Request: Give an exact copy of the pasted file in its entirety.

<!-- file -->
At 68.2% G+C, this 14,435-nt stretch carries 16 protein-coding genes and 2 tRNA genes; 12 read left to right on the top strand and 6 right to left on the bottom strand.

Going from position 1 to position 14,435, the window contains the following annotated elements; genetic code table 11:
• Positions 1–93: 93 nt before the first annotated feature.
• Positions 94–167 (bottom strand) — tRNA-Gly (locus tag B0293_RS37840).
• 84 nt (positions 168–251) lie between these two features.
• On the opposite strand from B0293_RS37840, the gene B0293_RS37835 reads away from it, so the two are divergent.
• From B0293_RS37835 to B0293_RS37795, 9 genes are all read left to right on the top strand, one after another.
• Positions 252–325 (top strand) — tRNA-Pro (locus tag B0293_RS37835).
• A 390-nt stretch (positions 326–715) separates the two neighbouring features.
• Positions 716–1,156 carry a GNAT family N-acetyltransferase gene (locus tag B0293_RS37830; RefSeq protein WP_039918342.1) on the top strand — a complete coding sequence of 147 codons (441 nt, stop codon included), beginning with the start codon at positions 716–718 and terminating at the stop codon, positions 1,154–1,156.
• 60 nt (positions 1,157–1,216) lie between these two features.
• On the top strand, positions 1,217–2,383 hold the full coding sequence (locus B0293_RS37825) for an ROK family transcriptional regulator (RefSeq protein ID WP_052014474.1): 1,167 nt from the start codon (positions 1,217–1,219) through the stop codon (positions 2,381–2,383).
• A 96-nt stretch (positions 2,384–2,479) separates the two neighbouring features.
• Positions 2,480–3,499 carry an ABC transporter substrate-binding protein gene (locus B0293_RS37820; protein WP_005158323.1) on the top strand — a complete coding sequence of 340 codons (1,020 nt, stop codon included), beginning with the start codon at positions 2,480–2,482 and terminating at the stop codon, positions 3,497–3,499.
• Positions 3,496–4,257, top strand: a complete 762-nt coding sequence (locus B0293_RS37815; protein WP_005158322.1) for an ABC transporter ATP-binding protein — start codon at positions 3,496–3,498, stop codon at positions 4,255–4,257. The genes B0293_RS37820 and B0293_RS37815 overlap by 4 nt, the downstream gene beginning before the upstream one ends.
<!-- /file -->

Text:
At 68.2% G+C, this 14,435-nt stretch carries 16 protein-coding genes and 2 tRNA genes; 12 read left to right on the top strand and 6 right to left on the bottom strand.

Going from position 1 to position 14,435, the window contains the following annotated elements; genetic code table 11:
• Positions 1–93: 93 nt before the first annotated feature.
• Positions 94–167 (bottom strand) — tRNA-Gly (locus tag B0293_RS37840).
• 84 nt (positions 168–251) lie between these two features.
• On the opposite strand from B0293_RS37840, the gene B0293_RS37835 reads away from it, so the two are divergent.
• From B0293_RS37835 to B0293_RS37795, 9 genes are all read left to right on the top strand, one after another.
• Positions 252–325 (top strand) — tRNA-Pro (locus tag B0293_RS37835).
• A 390-nt stretch (positions 326–715) separates the two neighbouring features.
• Positions 716–1,156 carry a GNAT family N-acetyltransferase gene (locus tag B0293_RS37830; RefSeq protein WP_039918342.1) on the top strand — a complete coding sequence of 147 codons (441 nt, stop codon included), beginning with the start codon at positions 716–718 and terminating at the stop codon, positions 1,154–1,156.
• 60 nt (positions 1,157–1,216) lie between these two features.
• On the top strand, positions 1,217–2,383 hold the full coding sequence (locus B0293_RS37825) for an ROK family transcriptional regulator (RefSeq protein ID WP_052014474.1): 1,167 nt from the start codon (positions 1,217–1,219) through the stop codon (positions 2,381–2,383).
• A 96-nt stretch (positions 2,384–2,479) separates the two neighbouring features.
• Positions 2,480–3,499 carry an ABC transporter substrate-binding protein gene (locus B0293_RS37820; protein WP_005158323.1) on the top strand — a complete coding sequence of 340 codons (1,020 nt, stop codon included), beginning with the start codon at positions 2,480–2,482 and terminating at the stop codon, positions 3,497–3,499.
• Positions 3,496–4,257, top strand: a complete 762-nt coding sequence (locus B0293_RS37815; protein WP_005158322.1) for an ABC transporter ATP-binding protein — start codon at positions 3,496–3,498, stop codon at positions 4,255–4,257. The genes B0293_RS37820 and B0293_RS37815 overlap by 4 nt, the downstream gene beginning before the upstream one ends.